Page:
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I'm chatting with someone who is trying to use Java interop on a class where there is 1 method in a class with a particular name and 1 parameter, and it extends an abstract class that has several more methods with the same name and 1 parameter (different types for that parameter). When he is trying to call a method on an instance of the child class, but the method he wants to call is in the abstract parent class, Clojure reflection seems to prefer non-bridge methods over bridge methods, and all of the methods in the parent class are bridge methods in the child class. Even with an explicit type hint on the 1 parameter in the Clojure interop call, it gives a ClassCastException at Java interop call time, because it cannot cast the type of the parameter in the interop call to the type of a different method than the one the developer is trying to call. More details in thread.


Here is a link to the discussion (I hope, if I am doing this correctly):


Minimal repro is to fire up a REPL using the deps.edn file in the root dir of that repo, then evaluate these two expressions:

(require '[ventures.fierce.pdfbox.core :as c])
(in-ns 'ventures.fierce.pdfbox.core)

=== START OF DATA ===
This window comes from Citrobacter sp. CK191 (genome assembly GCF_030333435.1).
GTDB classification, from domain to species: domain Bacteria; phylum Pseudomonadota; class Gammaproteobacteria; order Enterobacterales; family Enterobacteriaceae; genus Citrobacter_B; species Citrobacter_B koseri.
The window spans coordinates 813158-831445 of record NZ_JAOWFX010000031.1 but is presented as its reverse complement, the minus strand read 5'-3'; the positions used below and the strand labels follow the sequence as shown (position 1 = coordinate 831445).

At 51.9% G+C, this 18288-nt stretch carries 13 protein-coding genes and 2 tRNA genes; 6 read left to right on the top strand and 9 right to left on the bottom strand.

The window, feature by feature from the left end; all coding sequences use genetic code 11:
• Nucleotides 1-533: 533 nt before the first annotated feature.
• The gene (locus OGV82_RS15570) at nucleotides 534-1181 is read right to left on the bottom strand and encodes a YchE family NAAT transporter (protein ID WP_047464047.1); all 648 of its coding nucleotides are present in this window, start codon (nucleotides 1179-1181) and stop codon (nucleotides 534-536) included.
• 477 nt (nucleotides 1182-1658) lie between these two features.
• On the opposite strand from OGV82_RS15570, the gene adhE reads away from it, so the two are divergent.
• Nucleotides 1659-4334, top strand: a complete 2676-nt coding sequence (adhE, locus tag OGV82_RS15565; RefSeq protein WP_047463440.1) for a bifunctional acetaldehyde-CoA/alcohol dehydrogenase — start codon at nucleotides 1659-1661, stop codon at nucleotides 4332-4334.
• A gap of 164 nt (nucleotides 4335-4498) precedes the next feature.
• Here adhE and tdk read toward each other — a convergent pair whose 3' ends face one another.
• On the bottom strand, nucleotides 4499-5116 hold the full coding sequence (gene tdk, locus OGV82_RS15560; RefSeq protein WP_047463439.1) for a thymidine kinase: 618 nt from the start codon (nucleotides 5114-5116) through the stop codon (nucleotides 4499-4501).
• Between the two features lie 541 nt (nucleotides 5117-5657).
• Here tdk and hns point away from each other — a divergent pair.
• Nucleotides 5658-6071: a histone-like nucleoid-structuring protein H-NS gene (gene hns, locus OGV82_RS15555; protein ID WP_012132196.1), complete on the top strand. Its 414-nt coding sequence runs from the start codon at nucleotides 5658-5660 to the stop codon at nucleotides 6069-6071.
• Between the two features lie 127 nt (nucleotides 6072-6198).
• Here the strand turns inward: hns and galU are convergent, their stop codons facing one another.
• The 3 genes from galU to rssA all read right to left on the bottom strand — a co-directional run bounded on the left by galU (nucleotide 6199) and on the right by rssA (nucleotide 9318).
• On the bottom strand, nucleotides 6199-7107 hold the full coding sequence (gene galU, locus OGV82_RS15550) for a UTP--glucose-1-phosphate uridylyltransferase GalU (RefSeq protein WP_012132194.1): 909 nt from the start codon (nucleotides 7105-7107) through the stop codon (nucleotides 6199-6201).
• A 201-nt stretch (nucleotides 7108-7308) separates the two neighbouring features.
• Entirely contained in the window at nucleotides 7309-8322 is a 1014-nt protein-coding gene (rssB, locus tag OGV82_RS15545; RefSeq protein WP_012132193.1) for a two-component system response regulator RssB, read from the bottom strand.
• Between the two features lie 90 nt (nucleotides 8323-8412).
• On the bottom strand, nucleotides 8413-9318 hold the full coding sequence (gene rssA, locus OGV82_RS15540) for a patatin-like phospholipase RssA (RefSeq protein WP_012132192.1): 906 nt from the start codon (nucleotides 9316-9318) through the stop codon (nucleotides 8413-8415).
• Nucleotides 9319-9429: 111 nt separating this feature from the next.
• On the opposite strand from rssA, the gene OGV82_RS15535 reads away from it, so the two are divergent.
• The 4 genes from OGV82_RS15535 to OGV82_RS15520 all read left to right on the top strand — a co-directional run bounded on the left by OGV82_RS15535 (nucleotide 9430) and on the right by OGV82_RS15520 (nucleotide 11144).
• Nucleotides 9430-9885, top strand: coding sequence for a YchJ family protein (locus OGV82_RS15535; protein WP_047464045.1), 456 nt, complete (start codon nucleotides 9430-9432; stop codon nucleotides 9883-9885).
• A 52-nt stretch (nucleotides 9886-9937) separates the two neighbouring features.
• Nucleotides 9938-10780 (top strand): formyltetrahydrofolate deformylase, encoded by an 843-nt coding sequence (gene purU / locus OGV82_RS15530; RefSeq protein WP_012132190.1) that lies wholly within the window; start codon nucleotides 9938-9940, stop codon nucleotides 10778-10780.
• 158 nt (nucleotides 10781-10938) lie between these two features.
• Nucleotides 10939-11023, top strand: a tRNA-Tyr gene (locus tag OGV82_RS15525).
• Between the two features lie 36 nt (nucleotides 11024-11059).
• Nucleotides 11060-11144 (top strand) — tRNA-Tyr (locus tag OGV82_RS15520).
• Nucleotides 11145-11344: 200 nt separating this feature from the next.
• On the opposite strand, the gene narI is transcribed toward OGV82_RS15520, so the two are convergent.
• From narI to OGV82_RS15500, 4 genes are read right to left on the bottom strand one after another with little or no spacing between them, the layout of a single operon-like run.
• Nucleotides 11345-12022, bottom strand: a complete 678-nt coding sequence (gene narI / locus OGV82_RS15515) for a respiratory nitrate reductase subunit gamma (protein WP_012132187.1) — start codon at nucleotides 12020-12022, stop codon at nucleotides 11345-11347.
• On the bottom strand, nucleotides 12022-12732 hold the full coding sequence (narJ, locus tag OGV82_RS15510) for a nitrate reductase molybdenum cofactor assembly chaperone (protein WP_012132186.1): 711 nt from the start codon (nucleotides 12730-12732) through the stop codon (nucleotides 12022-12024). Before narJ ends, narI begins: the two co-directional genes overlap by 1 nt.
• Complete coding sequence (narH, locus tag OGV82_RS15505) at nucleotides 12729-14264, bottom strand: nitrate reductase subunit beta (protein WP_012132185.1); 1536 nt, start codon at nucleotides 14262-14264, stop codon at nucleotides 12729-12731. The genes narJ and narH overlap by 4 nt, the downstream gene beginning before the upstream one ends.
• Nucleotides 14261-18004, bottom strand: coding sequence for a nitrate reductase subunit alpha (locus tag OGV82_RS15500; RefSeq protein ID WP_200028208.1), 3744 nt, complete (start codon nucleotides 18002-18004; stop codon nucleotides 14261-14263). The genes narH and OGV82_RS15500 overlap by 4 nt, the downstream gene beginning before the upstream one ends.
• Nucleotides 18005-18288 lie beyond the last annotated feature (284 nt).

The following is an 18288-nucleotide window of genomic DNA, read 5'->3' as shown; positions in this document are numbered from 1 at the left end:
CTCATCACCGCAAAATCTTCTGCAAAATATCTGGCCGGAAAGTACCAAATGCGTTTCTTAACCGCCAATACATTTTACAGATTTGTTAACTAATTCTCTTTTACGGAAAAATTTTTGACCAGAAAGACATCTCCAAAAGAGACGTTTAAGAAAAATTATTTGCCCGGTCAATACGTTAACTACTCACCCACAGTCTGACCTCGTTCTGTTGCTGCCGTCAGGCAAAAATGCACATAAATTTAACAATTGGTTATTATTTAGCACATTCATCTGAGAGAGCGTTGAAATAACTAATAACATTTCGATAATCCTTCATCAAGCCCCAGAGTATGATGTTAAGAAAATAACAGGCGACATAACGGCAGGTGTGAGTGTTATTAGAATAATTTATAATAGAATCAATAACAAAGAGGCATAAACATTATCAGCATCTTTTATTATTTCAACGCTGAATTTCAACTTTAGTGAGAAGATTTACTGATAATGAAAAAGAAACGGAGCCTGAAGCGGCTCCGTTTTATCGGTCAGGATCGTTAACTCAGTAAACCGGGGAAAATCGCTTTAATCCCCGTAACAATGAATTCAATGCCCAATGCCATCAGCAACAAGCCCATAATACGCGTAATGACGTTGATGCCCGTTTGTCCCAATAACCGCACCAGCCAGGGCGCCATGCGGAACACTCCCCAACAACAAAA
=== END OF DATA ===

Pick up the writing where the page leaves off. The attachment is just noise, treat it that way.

then eval the expression in the comment block at the end of the core.clj source file.


OK, maybe not minimal repro, but at least very quick to get to the exception.


and that one is the one that the Clojure Reflector code seems to find, even though it has the wrong type. The others are in the abstract parent class here:


I am not sure if this is a case that Clojure reflection is intended to handle correctly, or not.

Alex Miller (Clojure team)14:11:22

reminds me of an old issue with reflection and bridge methods, let me see if I can find it.


Thanks for the links, Alex! The description makes it sound like it could very well be exactly that issue. The workaround mentioned by one commenter is one that I mentioned to @U3FKR3KDF - define a small class in Java that calls only the java methods that you need. Make everything you need public, and then if it works, use Java interop to call those methods. A pain, but probably effective.


Thanks for that. I’ve created a class to manage the interop.